If you are new to fall and winter gardening, start with some spinach and radishes and see how long they continue to grow. Your fall garden may become as successful as your summer plantings!
Have you ever found yourself throwing out vegetables or fruits because they went bad before you got to using them? Americans throw away an alarming amount of food; according to the Natural Resources Defense Council, the average American wastes 20% of their vegetables and 15% of fruits.
Whether you’re harvesting vegetables from your own garden or picking them up at the farmer’s market or grocery store, you don’t want your veggies going to waste. Knowing how to properly store produce is important to help it stay fresh as long as possible, and reduce its chances of being tossed.
Different vegetables need different storage conditions- they shouldn’t all just be thrown in the fridge! Temperature and humidity are the main storage factors; there are three combinations for long-term storage:
- cool and dry (50-60°F and 60% relative humidity)
- Basements are generally cool and dry. If you store vegetables in your basement, provide them with some ventilation (don’t use plastic bags), and protection from rodents.
- cold and dry (32-40°F and 65% relative humidity)
- Refrigerators are generally cold and dry. Don’t put veggies that require these conditions in plastic- leave them unbagged, or use paper bags or boxes.
- cold and moist (32-40°F and 95% relative humidity)
- Put vegetables in perforated plastic bags in the refrigerator for cold and moist conditions. Unperforated plastic bags often create too humid conditions, which lead to condensation and growth of mold or bacteria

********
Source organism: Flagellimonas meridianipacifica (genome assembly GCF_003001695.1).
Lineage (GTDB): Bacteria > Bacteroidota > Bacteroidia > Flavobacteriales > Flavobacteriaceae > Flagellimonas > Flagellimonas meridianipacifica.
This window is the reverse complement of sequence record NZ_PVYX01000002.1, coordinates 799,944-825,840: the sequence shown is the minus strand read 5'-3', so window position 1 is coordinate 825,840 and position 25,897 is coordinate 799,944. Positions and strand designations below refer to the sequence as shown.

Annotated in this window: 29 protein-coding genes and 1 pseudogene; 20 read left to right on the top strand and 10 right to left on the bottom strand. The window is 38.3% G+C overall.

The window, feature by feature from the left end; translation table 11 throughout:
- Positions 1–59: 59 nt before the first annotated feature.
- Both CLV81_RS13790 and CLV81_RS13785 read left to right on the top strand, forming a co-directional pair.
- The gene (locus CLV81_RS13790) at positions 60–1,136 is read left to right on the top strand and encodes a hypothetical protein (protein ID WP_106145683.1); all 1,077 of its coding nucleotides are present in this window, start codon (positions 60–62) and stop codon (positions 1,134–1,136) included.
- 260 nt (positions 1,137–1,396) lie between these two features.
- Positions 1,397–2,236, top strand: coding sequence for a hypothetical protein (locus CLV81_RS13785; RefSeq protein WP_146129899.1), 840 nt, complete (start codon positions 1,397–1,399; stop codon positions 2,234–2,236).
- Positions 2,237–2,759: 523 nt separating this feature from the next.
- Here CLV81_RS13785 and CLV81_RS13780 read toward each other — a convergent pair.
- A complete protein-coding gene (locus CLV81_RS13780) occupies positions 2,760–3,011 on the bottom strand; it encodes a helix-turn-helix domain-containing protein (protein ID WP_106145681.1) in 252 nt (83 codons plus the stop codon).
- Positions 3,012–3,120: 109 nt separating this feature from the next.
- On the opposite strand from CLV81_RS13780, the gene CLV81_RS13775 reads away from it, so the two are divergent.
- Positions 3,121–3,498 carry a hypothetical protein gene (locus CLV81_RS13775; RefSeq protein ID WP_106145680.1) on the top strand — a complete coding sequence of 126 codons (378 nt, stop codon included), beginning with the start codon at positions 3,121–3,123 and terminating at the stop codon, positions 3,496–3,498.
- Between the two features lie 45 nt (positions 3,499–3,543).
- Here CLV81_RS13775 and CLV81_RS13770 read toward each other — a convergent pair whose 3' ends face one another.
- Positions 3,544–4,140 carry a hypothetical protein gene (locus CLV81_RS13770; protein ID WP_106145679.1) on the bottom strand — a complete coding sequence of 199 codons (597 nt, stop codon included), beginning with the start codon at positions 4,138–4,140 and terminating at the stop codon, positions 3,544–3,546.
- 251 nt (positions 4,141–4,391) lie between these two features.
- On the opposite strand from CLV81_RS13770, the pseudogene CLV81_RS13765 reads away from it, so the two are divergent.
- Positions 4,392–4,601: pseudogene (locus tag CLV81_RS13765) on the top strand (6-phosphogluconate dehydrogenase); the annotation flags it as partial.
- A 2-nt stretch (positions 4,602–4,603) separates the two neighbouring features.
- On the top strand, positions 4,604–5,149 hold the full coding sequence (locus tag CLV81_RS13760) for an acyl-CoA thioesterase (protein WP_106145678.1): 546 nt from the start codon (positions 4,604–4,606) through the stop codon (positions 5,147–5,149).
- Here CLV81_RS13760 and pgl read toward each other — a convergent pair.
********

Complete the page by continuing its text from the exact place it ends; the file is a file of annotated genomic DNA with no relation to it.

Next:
For your reference, specific storage information for some common vegetables is below (expected shelf-life times are only estimates).
|Vegetable||How to Store||Expected Shelf-life||Tips|
|beans, snap||cold and moist||1 week||develop pitting if stored below 40°; don’t wash before storing|
|beets||cold and moist||5 months||store without tops|
|broccoli||cold and moist||2 weeks||-|
|brussels sprouts||cold and moist||1 month||-|
|cabbage||cold and moist||5 months||-|
|carrots||cold and moist||8 months||store without tops|
|chard||cold and moist||3-4 days||wash before using, not before storing|
|collards||cold and moist||4-5 days||wrap leaves in moist paper towels, place in sealed bag. wash thoroughly before using|
|corn, sweet||cold and moist||5 days||-|
|cucumbers||cool spot in kitchen in perforated plastic bags; or in refrigerator for a few days||1 week||develops pitting and water-soaked areas if chilled below 40°F; do not store with apples or tomatoes|
|eggplant||like cucumbers||1 week||develops pitting, bronzing, pulp browning if stored for long period below 50°F|
|herbs||cold and moist||varies||store in plastic bag with paper towel, or upright in a glass of water|
|lettuce||cold and moist||1 week||-|
|onions||cold and dry||4 months||cure at room temperature 2-4 weeks before storage, do not freeze|
|peas||cold and moist||1 week||-|
|peppers||like cucumbers||2 weeks||develops pitting below 45°F|
|radishes||cold and moist||1 month||store without tops|
|rutabagas||cold and moist||4 months||do not wax|
|spinach||cold and moist||10 days||-|
|squash, summer||like cucumbers||1 week||do not store in refrigerator for more than 4 days|
|tomatoes, red||like cucumbers||5 days||loses color, firmness and flavor if stored below 40°F; do not refrigerate!|